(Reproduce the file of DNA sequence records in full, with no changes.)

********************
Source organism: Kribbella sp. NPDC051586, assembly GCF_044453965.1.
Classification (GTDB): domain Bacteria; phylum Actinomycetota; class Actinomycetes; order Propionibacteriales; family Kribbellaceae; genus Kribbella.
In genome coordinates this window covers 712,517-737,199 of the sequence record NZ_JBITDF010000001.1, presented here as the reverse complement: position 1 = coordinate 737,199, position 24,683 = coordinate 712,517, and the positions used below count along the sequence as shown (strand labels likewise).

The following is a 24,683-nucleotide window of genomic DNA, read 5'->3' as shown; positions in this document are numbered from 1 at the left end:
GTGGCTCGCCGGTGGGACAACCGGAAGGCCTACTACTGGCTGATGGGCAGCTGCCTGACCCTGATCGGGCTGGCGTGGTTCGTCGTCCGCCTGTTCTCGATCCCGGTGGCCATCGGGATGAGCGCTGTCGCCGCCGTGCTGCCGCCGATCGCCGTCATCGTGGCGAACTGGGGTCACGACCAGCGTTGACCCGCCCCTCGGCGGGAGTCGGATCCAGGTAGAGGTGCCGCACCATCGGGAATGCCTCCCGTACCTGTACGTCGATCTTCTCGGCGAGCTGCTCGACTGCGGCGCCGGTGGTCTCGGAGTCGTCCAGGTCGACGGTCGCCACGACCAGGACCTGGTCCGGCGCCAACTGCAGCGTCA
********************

Source organism: Kribbella sp. NPDC051586, assembly GCF_044453965.1.
Classification (GTDB): domain Bacteria; phylum Actinomycetota; class Actinomycetes; order Propionibacteriales; family Kribbellaceae; genus Kribbella.
In genome coordinates this window covers 712,517-737,199 of the sequence record NZ_JBITDF010000001.1, presented here as the reverse complement: position 1 = coordinate 737,199, position 24,683 = coordinate 712,517, and the positions used below count along the sequence as shown (strand labels likewise).

The following is a 24,683-nucleotide window of genomic DNA, read 5'->3' as shown; positions in this document are numbered from 1 at the left end:
GTGGCTCGCCGGTGGGACAACCGGAAGGCCTACTACTGGCTGATGGGCAGCTGCCTGACCCTGATCGGGCTGGCGTGGTTCGTCGTCCGCCTGTTCTCGATCCCGGTGGCCATCGGGATGAGCGCTGTCGCCGCCGTGCTGCCGCCGATCGCCGTCATCGTGGCGAACTGGGGTCACGACCAGCGTTGACCCGCCCCTCGGCGGGAGTCGGATCCAGGTAGAGGTGCCGCACCATCGGGAATGCCTCCCGTACCTGTACGTCGATCTTCTCGGCGAGCTGCTCGACTGCGGCGCCGGTGGTCTCGGAGTCGTCCAGGTCGACGGTCGCCACGACCAGGACCTGGTCCGGCGCCAACTGCAGCGTCA